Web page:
What Makes a Lava Lake Stick Around?
There’s one at Kīlauea.
As lava continues to flow across Hawaii, threatening to cut off the remaining escape route for some communities, the Hawaiian Volcano Observatory reports that lava from two fissures is now streaming into a newly created lava pond.
A lava pond is, more or less, exactly what it sounds like—a collection of molten rock. These can form when lava flows hit a change in topography and start to move laterally instead of downslope. This sudden redirection sucks the heat from the lava (it is still very hot) and limits the size of these “perched lava ponds” to “at most a few hundred meters, under almost all circumstances,” according to a report in the Journal of Volcanology and Geothermal Research. These pools are a transient phenomenon, but eruptions can also form lava lakes, which, rarely, can persist indefinitely.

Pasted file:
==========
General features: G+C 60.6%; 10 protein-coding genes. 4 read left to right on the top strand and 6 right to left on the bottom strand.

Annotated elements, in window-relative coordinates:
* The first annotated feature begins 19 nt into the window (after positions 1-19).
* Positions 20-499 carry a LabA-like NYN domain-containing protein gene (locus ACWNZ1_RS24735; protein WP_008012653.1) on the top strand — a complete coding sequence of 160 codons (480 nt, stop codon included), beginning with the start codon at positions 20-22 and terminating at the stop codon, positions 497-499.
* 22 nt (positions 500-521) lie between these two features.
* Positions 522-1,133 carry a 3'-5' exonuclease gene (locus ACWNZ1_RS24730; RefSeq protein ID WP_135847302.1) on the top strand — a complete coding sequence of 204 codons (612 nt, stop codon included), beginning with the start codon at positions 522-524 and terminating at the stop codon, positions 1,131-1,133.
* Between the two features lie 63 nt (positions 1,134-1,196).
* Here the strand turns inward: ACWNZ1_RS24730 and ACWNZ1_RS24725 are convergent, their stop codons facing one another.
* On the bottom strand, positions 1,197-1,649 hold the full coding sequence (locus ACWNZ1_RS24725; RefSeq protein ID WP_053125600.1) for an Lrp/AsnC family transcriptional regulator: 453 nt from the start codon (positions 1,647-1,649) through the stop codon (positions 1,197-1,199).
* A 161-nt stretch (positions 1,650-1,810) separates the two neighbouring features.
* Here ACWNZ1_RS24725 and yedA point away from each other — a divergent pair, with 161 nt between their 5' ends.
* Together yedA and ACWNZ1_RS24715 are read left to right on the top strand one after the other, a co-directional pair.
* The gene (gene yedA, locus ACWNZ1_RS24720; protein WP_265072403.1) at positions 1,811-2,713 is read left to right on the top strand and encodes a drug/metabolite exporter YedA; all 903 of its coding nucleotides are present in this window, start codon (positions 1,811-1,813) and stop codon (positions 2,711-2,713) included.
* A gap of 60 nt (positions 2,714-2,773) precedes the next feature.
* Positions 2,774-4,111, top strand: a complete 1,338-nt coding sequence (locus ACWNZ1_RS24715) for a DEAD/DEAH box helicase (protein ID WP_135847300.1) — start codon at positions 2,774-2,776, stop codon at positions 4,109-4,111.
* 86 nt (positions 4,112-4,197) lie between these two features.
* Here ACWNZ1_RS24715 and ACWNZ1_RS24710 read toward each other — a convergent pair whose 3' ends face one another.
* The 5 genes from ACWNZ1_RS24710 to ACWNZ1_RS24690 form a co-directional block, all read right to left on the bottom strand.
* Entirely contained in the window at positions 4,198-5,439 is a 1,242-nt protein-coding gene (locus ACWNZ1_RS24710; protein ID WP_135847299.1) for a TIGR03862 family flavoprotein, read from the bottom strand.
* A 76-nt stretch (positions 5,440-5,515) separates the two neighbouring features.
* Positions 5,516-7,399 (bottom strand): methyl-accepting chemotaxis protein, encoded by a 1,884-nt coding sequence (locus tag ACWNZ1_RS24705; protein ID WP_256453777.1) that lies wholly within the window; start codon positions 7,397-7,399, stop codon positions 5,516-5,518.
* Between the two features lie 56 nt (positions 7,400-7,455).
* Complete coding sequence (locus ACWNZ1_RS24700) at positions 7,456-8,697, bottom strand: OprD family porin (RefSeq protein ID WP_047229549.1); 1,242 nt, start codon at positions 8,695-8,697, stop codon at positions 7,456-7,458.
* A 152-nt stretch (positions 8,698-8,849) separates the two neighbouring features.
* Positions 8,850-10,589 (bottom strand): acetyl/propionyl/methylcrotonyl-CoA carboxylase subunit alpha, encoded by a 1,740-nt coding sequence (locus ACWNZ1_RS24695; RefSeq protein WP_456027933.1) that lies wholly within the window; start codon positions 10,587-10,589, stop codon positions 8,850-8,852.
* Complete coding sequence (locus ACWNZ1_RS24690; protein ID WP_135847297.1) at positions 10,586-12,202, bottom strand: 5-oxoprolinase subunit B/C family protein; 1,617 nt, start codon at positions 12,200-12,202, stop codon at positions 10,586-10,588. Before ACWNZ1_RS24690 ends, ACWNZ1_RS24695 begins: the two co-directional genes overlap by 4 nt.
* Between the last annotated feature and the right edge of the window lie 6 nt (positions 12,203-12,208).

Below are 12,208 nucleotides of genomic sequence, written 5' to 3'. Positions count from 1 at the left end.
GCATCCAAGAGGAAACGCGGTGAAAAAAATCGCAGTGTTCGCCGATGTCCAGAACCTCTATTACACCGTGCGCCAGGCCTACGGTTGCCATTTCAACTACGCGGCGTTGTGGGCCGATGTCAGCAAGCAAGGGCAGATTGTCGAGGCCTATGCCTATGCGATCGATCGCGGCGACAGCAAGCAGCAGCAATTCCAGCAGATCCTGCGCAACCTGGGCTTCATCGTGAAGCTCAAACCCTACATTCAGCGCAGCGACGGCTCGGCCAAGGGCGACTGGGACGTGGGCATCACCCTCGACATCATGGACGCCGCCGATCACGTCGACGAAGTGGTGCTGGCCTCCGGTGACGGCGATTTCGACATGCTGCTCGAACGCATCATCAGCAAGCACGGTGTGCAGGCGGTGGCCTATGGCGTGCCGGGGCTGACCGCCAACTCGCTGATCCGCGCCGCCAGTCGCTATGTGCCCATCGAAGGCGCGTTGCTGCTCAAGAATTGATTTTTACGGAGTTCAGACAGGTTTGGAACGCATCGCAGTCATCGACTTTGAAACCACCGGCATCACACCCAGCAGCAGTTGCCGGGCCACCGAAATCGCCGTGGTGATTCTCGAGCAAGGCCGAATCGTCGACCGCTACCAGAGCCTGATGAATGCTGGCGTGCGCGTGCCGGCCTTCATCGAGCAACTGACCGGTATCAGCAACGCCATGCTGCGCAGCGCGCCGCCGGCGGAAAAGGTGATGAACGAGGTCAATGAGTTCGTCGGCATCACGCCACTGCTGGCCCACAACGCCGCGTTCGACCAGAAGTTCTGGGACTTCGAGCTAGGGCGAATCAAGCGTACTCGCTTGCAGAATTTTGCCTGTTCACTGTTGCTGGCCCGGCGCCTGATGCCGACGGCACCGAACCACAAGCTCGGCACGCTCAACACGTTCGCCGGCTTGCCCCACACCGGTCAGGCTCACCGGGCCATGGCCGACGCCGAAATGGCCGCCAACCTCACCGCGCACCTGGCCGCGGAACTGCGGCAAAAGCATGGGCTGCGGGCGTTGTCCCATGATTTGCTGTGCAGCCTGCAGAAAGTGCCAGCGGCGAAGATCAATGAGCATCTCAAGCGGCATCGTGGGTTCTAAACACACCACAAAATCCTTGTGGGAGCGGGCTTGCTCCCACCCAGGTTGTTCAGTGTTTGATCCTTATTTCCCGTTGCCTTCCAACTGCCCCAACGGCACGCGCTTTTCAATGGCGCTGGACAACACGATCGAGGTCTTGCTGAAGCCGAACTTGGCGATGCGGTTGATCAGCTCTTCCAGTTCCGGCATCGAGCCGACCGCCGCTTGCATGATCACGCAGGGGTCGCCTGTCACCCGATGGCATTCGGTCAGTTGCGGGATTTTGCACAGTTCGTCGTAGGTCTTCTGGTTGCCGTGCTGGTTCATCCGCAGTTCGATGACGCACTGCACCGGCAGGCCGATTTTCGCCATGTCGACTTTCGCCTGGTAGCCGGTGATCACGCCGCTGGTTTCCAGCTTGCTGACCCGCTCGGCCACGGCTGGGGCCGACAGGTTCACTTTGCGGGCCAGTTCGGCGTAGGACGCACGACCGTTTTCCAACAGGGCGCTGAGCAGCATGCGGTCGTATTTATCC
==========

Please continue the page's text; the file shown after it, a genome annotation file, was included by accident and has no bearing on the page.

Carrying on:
A lava lake is, again, pretty much what it sounds like—a lot of lava pooled in one place. They can form when a vent erupts into a crater, lava pours into a crater, or a vent builds a crater up around itself. Lava lakes can behave very differently from each other. One that formed in Kīlauea during the late 1960s and early 70s circulated evenly, in what seemed to be a steady state, while another lava lake would fill, then drain after gas pierced its surface, then fill and drain again. Even in a simple model made to try to understand the underlying mechanisms, the lakes exhibited “a remarkable richness of behavior,” one team of researchers wrote.
They have one common denominator, though: To last over time, a lava lake needs a heat source that can keep feeding energy into the system. There are very few places in the world where the conditions are exactly right. Kīlauea is one of them, though in this current eruption, one of its persistent lava lakes has been draining, a whole different kind of danger. (If it drops below the groundwater level, the magma and water mixed together could cause a steam-driven explosion.) There is a long-lasting, giant lava lake in the Democratic Republic of Congo, and another in Antarctica, which are both stable enough—for now.
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